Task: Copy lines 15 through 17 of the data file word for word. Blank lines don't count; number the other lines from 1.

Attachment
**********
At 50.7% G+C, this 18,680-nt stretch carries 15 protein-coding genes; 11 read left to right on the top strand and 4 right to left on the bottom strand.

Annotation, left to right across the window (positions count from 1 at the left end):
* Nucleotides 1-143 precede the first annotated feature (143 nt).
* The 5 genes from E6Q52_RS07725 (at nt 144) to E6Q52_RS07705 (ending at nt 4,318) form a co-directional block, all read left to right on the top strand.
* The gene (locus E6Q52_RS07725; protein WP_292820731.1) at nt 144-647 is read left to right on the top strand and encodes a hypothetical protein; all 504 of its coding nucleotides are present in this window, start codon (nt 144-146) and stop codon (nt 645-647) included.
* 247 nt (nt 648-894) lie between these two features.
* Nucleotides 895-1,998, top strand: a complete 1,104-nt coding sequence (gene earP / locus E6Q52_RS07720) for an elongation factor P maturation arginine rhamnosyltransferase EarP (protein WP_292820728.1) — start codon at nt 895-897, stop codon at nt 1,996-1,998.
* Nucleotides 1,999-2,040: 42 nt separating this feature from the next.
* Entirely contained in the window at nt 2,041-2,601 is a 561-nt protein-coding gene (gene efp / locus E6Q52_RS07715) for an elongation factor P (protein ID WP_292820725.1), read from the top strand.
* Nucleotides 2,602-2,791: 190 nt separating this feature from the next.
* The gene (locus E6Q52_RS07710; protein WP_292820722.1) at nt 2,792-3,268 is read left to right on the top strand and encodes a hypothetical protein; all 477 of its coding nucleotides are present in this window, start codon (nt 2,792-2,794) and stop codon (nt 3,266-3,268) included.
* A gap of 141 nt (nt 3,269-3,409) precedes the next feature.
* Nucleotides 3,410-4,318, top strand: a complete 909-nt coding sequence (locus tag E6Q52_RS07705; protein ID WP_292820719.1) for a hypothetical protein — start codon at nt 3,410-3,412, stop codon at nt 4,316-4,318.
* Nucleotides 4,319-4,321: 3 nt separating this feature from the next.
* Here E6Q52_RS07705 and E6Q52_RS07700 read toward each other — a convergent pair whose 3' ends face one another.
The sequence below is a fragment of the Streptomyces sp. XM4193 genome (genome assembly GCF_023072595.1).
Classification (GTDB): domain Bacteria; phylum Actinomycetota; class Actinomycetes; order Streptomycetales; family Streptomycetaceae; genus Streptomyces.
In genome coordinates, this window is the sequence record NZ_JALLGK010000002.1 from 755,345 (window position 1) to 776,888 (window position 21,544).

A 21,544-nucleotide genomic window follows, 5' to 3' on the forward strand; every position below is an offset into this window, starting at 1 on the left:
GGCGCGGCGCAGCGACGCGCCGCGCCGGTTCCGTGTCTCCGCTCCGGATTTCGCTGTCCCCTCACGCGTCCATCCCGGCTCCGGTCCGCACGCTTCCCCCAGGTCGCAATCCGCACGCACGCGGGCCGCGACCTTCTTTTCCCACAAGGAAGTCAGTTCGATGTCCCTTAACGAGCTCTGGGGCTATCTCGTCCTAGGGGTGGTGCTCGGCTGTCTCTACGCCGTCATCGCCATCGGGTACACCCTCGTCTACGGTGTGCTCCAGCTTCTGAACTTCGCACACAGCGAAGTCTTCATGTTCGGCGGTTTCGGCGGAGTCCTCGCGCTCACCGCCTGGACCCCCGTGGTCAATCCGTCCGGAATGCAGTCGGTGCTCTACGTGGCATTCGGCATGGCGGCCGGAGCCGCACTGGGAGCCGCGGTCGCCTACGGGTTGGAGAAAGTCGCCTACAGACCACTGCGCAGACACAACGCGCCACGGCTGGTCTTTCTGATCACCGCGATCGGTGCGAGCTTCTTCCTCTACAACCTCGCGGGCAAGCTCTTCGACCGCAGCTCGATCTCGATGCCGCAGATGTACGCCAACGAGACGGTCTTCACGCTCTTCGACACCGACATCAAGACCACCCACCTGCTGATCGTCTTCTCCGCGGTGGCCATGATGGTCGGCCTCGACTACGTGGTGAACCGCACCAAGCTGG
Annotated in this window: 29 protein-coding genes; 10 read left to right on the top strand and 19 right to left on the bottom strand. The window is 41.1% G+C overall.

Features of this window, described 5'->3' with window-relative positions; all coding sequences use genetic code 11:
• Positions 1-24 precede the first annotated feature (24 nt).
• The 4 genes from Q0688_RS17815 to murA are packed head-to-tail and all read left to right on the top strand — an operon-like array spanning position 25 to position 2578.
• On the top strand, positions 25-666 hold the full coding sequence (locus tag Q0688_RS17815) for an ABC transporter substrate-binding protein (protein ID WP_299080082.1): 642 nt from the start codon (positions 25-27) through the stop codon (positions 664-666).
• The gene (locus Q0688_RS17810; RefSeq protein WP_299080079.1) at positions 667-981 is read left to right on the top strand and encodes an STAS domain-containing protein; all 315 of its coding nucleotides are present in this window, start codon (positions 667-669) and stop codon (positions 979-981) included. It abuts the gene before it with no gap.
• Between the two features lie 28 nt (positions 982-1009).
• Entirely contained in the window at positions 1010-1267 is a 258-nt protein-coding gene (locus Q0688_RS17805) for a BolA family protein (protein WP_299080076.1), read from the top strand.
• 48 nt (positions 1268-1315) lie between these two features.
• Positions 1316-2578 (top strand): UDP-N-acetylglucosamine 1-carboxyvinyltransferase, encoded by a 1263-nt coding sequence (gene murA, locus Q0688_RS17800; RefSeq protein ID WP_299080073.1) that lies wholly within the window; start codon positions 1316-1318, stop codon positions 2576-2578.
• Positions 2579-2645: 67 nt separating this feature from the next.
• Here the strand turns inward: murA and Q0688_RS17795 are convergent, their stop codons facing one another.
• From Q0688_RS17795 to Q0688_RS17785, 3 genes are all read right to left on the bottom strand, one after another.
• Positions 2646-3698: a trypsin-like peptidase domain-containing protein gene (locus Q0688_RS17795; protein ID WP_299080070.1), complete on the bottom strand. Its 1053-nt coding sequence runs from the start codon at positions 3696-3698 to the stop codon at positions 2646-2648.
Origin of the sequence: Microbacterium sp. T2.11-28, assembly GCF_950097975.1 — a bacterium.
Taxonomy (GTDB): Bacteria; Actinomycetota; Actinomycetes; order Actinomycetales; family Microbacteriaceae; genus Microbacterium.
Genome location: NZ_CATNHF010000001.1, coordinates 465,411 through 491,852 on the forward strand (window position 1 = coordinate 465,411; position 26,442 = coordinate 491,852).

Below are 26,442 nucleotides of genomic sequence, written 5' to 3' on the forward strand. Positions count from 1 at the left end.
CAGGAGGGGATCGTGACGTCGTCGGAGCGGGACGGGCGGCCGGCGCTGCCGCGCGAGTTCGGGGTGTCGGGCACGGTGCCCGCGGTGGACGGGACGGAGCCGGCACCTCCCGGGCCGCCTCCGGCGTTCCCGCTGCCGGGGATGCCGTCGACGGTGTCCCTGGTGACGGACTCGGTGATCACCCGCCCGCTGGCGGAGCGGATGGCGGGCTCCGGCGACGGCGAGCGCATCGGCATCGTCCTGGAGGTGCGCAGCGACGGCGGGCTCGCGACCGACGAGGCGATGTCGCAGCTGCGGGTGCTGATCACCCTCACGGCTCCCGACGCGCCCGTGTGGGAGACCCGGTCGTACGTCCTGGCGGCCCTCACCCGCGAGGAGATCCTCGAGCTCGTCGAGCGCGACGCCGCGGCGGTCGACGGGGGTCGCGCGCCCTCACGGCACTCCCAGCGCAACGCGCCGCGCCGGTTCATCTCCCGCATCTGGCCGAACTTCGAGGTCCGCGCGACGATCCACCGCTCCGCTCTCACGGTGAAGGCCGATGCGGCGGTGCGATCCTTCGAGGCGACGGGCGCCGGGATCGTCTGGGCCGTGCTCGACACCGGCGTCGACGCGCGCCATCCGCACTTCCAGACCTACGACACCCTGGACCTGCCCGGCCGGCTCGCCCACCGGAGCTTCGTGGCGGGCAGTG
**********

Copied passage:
* Here E6Q52_RS07705 and E6Q52_RS07700 read toward each other — a convergent pair whose 3' ends face one another.
The sequence below is a fragment of the Streptomyces sp. XM4193 genome (genome assembly GCF_023072595.1).
Classification (GTDB): domain Bacteria; phylum Actinomycetota; class Actinomycetes; order Streptomycetales; family Streptomycetaceae; genus Streptomyces.